students eating in dining hall
Category: Georgetown Magazine, Spring 2018

Title:We Are Where We Eat

Author: by Jeffrey Donahoe
Date Published: April 19, 2018

From Jackets and Ties to Pajamas

With the exception of floor-to-ceiling windows overlooking the Potomac, New South lacked glamour. (Explaining the need for a 1971 remodel, a university administrator compared the cafeteria’s atmosphere to “eating in a barn.”) Nonetheless, through the 1970s, Georgetown men had to wear the jacket and tie required for classes and chapel services to meals, as well.

Women who attended Georgetown before 1969, when the College became co-educational, were housed on the far edge of campus in St. Mary’s and Darnall; Darnall was home to the women’s dining hall. For reasons no one can remember, New South and Darnall had different menus. New South had a salad bar, but Darnall did not. Men were not allowed to eat at Darnall, and New South was off limits to women.

There was not a dress code to eat in Darnall, but “women dressed up more for classes then, wearing sweaters and skirts or pants,” says Torsney- Durkin, who was part of the first influx of women graduating from the College in 1973. “Upperclass women were braver, and sometimes wore jeans.”

Over time, dress codes relaxed, then disappeared. Eventually, students felt comfortable headed to the dining hall wearing pajamas.

More Choices, Less Structure

Until a few years ago, students followed a dining drill that was largely unchanged since the 1960s: they waited in often-long lines to scan their Ids and enter, grabbed a tray, chose from a few entrees in steamer pans, and ate at regimented meal times.

It’s drastically different now.

“Today’s students want dining halls to look and feel like retail operations,” says Joelle Wiese, Georgetown’s associate vice president for auxiliary services, which includes 11 food venues on Main Campus . “Students want to get what they want, when they want it,” she says. They also want to take food with them to eat elsewhere. Portability and bolder flavors are high on students’ lists.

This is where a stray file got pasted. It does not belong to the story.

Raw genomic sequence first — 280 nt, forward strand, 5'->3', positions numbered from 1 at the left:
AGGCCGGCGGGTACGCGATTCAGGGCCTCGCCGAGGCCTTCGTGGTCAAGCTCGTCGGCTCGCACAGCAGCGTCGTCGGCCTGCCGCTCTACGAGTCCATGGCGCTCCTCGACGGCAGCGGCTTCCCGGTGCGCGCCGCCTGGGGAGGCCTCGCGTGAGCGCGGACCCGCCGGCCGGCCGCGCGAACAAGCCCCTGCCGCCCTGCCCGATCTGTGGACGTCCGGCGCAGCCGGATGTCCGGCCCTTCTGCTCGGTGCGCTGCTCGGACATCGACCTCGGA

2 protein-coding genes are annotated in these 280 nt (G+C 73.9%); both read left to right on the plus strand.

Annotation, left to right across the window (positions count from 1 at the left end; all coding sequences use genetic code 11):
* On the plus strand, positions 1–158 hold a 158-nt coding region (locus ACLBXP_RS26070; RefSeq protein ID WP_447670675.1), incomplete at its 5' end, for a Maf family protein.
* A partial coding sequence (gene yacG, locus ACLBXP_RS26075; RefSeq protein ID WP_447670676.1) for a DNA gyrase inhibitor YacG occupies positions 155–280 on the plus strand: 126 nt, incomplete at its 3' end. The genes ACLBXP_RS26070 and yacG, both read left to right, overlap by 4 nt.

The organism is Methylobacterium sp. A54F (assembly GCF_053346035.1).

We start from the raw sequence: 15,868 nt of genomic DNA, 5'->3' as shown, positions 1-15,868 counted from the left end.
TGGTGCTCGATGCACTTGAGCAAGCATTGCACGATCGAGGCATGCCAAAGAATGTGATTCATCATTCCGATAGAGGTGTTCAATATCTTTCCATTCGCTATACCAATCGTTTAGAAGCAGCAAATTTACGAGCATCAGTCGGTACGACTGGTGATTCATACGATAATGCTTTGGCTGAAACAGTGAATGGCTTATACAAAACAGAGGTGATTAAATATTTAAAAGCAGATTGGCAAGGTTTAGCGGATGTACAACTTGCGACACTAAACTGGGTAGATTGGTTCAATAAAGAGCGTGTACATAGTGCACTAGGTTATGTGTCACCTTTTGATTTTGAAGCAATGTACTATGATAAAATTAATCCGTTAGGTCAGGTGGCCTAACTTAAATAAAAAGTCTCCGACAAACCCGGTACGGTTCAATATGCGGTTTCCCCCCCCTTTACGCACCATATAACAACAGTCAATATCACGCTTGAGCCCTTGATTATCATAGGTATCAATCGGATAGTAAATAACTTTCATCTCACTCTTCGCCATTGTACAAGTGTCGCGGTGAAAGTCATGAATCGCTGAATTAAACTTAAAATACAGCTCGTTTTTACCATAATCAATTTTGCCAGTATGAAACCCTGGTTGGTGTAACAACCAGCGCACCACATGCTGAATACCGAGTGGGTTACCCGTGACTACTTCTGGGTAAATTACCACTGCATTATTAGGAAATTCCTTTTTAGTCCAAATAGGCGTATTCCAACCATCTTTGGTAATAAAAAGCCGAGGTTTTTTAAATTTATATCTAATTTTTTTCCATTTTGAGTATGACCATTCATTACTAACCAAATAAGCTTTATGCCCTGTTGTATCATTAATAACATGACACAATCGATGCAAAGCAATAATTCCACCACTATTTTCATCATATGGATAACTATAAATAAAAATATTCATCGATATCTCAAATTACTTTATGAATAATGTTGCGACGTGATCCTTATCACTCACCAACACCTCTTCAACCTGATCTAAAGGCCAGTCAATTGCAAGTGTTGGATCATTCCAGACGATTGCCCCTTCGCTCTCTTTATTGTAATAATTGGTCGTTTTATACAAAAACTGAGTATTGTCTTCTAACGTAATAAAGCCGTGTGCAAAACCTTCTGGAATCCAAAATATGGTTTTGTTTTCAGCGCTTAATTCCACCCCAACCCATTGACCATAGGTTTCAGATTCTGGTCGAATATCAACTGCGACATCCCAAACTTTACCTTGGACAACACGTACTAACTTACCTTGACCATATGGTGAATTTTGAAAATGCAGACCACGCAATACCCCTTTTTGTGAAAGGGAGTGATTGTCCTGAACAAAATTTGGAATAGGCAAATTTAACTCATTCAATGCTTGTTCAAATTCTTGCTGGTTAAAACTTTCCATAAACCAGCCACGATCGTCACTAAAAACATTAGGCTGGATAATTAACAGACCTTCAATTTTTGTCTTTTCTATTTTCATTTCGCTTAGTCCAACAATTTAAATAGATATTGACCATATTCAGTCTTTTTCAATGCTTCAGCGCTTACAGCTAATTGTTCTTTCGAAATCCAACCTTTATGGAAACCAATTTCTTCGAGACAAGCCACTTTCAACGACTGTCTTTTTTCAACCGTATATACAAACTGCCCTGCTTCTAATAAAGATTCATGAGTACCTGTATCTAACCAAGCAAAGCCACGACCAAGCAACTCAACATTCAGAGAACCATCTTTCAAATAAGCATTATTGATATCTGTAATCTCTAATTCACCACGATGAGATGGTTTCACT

“Students are much more food savvy and aware of ingredients now,” Wiese says. “They want healthy choices and a more global menu.”

A year ago, the university renovated Leo’s to better meet today’s demands. Eliminating ID scanning did more than reduce lines—it got rid of a “sense of a barrier and a closed-off space,” says Adam Ramadan (F’14, G’17), business manager for auxiliary services. “Students now can come in to study or meet friends without eating or even being on a meal plan,” he says. “Faculty can bring students for an informal class.”

The new space changed how food is stored and served, allowing chefs to be more creative. Nutritionists can better tailor meals for vegans, students with food allergies, and athletes.

Wiese shows off the open marketplace style of LEO|MKT, the upper floor of Leo’s—a food hall with multiple restaurants, including one that changes concepts each week. Food choices reflect the diverse worlds that Georgetown students come from and will live in. Some of the most popular items are drunken noodles, crab cakes, pho-beef, lobster rolls, pupusas, and empanadas. Meal plans and an “‘all you can eat” buffet model still exist but they’ve been joined by flexible plans that allow students to chat over a latte or a cappuccino using their meal plan, and also grab nitro cold brew coffee, Einstein Bros. Bagels, or a Hoya Burger from Bulldog Tavern.